Home > Gastroenterology > Cancer detection likely similar for one-time colonoscopy or two fecal immunochemical tests

Cancer detection likely similar for one-time colonoscopy or two fecal immunochemical tests

The Lancet Gastroenterology and Hepatology
Reuters Health - 29/03/2022 - Colon cancer screening results were similar for a single colonoscopy or two closely timed fecal immunochemical tests (FIT), although colonoscopy detected more right-sided lesions, according to a preliminary report from an ongoing randomized trial. 

"This is the first report after recruitment and screening from SCREESCO (SCREEning of Swedish COlons), a national randomized controlled trial in 18 regions in Sweden," Dr. Anna Forsberg of the Karolinska Institute told Reuters Health by email. "The preliminary analysis of data collected from 2014-2020 suggests satisfactory participation, a low rate of adverse events, and on the intention-to-treat level, no difference in the two arms for colorectal cancer detection; however, colonoscopy performed better than FIT for right-sided lesions." 

"The approach - one-time colonoscopy at age 60 or two FIT tests two years apart, compared to no screening - was never tested before," she added. 

As reported in The Lancet Gastroenterology and Hepatology, Dr. Forsberg and colleagues randomized close to 280,000 individuals to either once-only colonoscopy (31,400); two rounds of FIT, two years apart using the OC-Sensor (60,300); or a control group with no intervention - only standard diagnostic pathways (186,840). 

The primary endpoints of the trial are colon cancer incidence and mortality. Measures for the current analysis included participation rates, baseline findings and adverse events up to the completion of the second FIT round. 

Participation rates were 35.1% for colonoscopy and 55.5% for one or both rounds of FIT. 

A total of 6,471 participants had a positive FIT (6.3%), and of those, most (90.8%) had a subsequent colonoscopy. 

In the intention-to-screen analysis, colorectal cancer was detected in 49 patients (0.16%) in the colonoscopy group versus 121 (0.20%) in the FIT group (relative risk, 0.78). 

Advanced adenomas were detected in 2.05% of the colonoscopy group and 1.61% of the FIT group (RR, 1.27). As Dr. Forsberg noted, colonoscopy detected more right-sided advanced adenomas than FIT.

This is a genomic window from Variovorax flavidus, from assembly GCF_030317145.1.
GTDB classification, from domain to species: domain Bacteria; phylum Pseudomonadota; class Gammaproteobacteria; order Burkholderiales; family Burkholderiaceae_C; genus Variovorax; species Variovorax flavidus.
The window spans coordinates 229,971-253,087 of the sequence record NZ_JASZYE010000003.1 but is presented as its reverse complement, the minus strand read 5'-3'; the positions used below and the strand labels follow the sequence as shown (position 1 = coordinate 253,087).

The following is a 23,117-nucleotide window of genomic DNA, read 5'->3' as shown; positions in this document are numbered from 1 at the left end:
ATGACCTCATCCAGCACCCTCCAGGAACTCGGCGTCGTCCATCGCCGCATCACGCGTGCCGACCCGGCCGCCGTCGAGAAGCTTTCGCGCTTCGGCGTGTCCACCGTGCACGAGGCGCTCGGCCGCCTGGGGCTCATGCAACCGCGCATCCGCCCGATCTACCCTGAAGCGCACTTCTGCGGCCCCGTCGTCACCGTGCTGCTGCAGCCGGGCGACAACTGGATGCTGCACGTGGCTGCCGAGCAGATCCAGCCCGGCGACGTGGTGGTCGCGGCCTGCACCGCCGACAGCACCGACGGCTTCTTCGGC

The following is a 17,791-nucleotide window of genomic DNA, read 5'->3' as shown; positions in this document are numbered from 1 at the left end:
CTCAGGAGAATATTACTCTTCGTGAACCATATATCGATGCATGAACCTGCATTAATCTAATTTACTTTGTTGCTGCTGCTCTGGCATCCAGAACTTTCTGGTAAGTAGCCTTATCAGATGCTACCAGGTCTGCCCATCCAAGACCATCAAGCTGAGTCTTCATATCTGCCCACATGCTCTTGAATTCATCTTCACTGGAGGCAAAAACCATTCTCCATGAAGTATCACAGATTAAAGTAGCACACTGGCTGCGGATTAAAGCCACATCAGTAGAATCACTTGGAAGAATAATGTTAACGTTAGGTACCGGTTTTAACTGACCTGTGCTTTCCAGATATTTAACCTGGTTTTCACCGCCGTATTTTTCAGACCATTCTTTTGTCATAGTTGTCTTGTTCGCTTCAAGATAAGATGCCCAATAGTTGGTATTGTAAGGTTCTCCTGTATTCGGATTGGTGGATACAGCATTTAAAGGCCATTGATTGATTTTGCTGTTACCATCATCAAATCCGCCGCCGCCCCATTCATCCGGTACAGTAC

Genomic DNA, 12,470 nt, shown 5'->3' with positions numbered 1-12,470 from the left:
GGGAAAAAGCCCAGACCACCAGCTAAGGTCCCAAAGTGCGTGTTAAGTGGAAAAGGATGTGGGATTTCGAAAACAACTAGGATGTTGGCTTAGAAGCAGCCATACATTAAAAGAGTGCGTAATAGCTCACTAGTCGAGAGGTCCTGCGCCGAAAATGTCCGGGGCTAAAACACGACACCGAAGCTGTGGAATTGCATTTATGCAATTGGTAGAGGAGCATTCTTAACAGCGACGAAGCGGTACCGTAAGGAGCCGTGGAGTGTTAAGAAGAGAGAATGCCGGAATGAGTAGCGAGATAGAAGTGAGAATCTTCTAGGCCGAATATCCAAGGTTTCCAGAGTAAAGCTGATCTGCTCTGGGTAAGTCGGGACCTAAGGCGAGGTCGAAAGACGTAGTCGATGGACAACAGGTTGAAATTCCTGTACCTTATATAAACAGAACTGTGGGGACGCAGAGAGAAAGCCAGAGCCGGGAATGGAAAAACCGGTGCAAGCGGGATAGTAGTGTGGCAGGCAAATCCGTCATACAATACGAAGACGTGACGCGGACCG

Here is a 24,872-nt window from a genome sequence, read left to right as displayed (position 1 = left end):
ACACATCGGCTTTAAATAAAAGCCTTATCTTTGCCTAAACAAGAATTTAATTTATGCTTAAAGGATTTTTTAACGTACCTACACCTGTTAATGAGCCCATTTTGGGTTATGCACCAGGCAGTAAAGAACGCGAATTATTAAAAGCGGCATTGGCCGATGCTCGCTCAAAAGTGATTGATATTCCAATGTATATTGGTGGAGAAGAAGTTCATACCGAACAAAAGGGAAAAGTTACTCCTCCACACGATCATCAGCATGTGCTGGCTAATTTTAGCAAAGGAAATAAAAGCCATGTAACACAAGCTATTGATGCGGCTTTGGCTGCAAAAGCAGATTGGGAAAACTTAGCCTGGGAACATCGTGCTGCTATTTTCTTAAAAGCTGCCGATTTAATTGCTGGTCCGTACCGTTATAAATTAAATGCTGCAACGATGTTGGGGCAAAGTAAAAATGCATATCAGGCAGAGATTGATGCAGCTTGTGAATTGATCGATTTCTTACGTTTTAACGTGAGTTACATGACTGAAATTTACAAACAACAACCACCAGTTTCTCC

There were two perforations and 15 major bleeds in more than 16,500 colonoscopies. No intervention-related deaths occurred. 

Dr. Forsberg said, "Based on the colonoscopy quality, the overall diagnostic yield and the low number of adverse events in a routine clinical setting, the SCREESCO design can be transferred to a population-screening service." 

Dr. Jeffery Nelson, Surgical Director of Mercy's Center for Inflammatory Bowel and Colorectal Diseases in Baltimore, commented in an email to Reuters Health, "I agree with the findings from an academic point of view. However, all the study patients were 60 years old, (and), we know that colorectal cancer is increasing in people under age 50. This problem doesn't figure into the calculus of this study." 

"It would be advantageous from a resource perspective if we could just scope people once at a certain age or do stool testing, and then not have to repeat it," he said. However, "In this study, they used FIT testing (tests for blood in the stool just from a colonic source), but Cologard (stool DNA testing) is probably more prevalent in the U.S." 

He also expressed concern that the FIT testing arm missed more right-sided lesions than the colonoscopy arm. 

"Similar studies would need to be conducted in different age groups, perhaps using Cologard, as well, to determine the ultimate effectiveness and applicability of this strategy," he said. "It is encouraging, however, that in tens of thousands of patients, the colon cancer detection rate was only 0.4% to 0.5% in each treatment arm." 

The study was funded in part by Eiken Chemical. 

SOURCE: https://bit.ly/3tPc5xb  The Lancet Gastroenterology and Hepatology, online March 14, 2022. 

By Marilynn Larkin 

Posted on